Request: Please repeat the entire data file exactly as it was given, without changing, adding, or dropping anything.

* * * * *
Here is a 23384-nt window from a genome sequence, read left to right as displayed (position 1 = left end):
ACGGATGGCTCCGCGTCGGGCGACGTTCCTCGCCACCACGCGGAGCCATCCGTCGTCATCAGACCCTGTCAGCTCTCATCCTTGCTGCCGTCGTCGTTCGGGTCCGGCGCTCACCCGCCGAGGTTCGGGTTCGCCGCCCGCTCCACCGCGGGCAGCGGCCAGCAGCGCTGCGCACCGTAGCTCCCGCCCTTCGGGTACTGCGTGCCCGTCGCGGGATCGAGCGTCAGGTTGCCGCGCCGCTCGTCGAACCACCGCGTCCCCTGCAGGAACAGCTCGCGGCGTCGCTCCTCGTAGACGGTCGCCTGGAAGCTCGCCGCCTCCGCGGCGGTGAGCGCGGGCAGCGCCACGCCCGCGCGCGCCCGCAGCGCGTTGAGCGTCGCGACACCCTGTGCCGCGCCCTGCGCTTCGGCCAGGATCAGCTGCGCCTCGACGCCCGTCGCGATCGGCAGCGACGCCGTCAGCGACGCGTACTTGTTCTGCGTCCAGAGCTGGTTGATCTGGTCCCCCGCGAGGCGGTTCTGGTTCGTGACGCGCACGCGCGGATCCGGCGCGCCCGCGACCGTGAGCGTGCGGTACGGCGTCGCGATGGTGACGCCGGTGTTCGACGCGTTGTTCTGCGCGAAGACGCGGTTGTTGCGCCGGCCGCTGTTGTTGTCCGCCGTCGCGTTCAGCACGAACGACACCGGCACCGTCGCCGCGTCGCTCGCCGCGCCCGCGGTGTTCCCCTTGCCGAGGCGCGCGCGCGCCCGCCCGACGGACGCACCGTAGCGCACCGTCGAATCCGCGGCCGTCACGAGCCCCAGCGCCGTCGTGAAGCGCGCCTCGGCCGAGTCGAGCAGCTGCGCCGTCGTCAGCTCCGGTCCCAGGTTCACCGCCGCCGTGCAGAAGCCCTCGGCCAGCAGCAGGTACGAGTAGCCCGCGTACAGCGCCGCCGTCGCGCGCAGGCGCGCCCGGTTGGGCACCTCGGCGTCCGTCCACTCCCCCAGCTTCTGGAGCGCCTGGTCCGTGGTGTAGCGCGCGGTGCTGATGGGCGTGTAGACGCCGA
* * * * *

Here is a 23384-nt window from a genome sequence, read left to right as displayed (position 1 = left end):
ACGGATGGCTCCGCGTCGGGCGACGTTCCTCGCCACCACGCGGAGCCATCCGTCGTCATCAGACCCTGTCAGCTCTCATCCTTGCTGCCGTCGTCGTTCGGGTCCGGCGCTCACCCGCCGAGGTTCGGGTTCGCCGCCCGCTCCACCGCGGGCAGCGGCCAGCAGCGCTGCGCACCGTAGCTCCCGCCCTTCGGGTACTGCGTGCCCGTCGCGGGATCGAGCGTCAGGTTGCCGCGCCGCTCGTCGAACCACCGCGTCCCCTGCAGGAACAGCTCGCGGCGTCGCTCCTCGTAGACGGTCGCCTGGAAGCTCGCCGCCTCCGCGGCGGTGAGCGCGGGCAGCGCCACGCCCGCGCGCGCCCGCAGCGCGTTGAGCGTCGCGACACCCTGTGCCGCGCCCTGCGCTTCGGCCAGGATCAGCTGCGCCTCGACGCCCGTCGCGATCGGCAGCGACGCCGTCAGCGACGCGTACTTGTTCTGCGTCCAGAGCTGGTTGATCTGGTCCCCCGCGAGGCGGTTCTGGTTCGTGACGCGCACGCGCGGATCCGGCGCGCCCGCGACCGTGAGCGTGCGGTACGGCGTCGCGATGGTGACGCCGGTGTTCGACGCGTTGTTCTGCGCGAAGACGCGGTTGTTGCGCCGGCCGCTGTTGTTGTCCGCCGTCGCGTTCAGCACGAACGACACCGGCACCGTCGCCGCGTCGCTCGCCGCGCCCGCGGTGTTCCCCTTGCCGAGGCGCGCGCGCGCCCGCCCGACGGACGCACCGTAGCGCACCGTCGAATCCGCGGCCGTCACGAGCCCCAGCGCCGTCGTGAAGCGCGCCTCGGCCGAGTCGAGCAGCTGCGCCGTCGTCAGCTCCGGTCCCAGGTTCACCGCCGCCGTGCAGAAGCCCTCGGCCAGCAGCAGGTACGAGTAGCCCGCGTACAGCGCCGCCGTCGCGCGCAGGCGCGCCCGGTTGGGCACCTCGGCGTCCGTCCACTCCCCCAGCTTCTGGAGCGCCTGGTCCGTGGTGTAGCGCGCGGTGCTGATGGGCGTGTAGACGCCGA